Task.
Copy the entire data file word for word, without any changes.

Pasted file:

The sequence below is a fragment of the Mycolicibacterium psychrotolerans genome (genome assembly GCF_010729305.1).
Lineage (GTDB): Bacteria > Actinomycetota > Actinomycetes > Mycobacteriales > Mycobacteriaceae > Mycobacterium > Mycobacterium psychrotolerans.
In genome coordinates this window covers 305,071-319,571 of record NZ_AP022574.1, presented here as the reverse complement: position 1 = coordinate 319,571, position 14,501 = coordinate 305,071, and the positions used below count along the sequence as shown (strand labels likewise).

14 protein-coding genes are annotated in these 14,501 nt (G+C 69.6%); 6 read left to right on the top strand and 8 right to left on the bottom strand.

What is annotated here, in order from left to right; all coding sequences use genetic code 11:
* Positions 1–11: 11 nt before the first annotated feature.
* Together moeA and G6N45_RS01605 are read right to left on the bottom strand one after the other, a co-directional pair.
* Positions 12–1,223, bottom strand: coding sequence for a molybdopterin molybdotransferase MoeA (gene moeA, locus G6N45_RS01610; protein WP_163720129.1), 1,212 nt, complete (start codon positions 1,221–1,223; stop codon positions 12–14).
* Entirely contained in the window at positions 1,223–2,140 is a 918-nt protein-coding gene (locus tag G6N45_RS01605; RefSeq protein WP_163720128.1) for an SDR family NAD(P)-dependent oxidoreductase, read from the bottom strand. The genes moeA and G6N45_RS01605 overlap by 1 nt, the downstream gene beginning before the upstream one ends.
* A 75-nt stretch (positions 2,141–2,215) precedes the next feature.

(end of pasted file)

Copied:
The sequence below is a fragment of the Mycolicibacterium psychrotolerans genome (genome assembly GCF_010729305.1).
Lineage (GTDB): Bacteria > Actinomycetota > Actinomycetes > Mycobacteriales > Mycobacteriaceae > Mycobacterium > Mycobacterium psychrotolerans.
In genome coordinates this window covers 305,071-319,571 of record NZ_AP022574.1, presented here as the reverse complement: position 1 = coordinate 319,571, position 14,501 = coordinate 305,071, and the positions used below count along the sequence as shown (strand labels likewise).

14 protein-coding genes are annotated in these 14,501 nt (G+C 69.6%); 6 read left to right on the top strand and 8 right to left on the bottom strand.

What is annotated here, in order from left to right; all coding sequences use genetic code 11:
* Positions 1–11: 11 nt before the first annotated feature.
* Together moeA and G6N45_RS01605 are read right to left on the bottom strand one after the other, a co-directional pair.
* Positions 12–1,223, bottom strand: coding sequence for a molybdopterin molybdotransferase MoeA (gene moeA, locus G6N45_RS01610; protein WP_163720129.1), 1,212 nt, complete (start codon positions 1,221–1,223; stop codon positions 12–14).
* Entirely contained in the window at positions 1,223–2,140 is a 918-nt protein-coding gene (locus tag G6N45_RS01605; RefSeq protein WP_163720128.1) for an SDR family NAD(P)-dependent oxidoreductase, read from the bottom strand. The genes moeA and G6N45_RS01605 overlap by 1 nt, the downstream gene beginning before the upstream one ends.
* A 75-nt stretch (positions 2,141–2,215) precedes the next feature.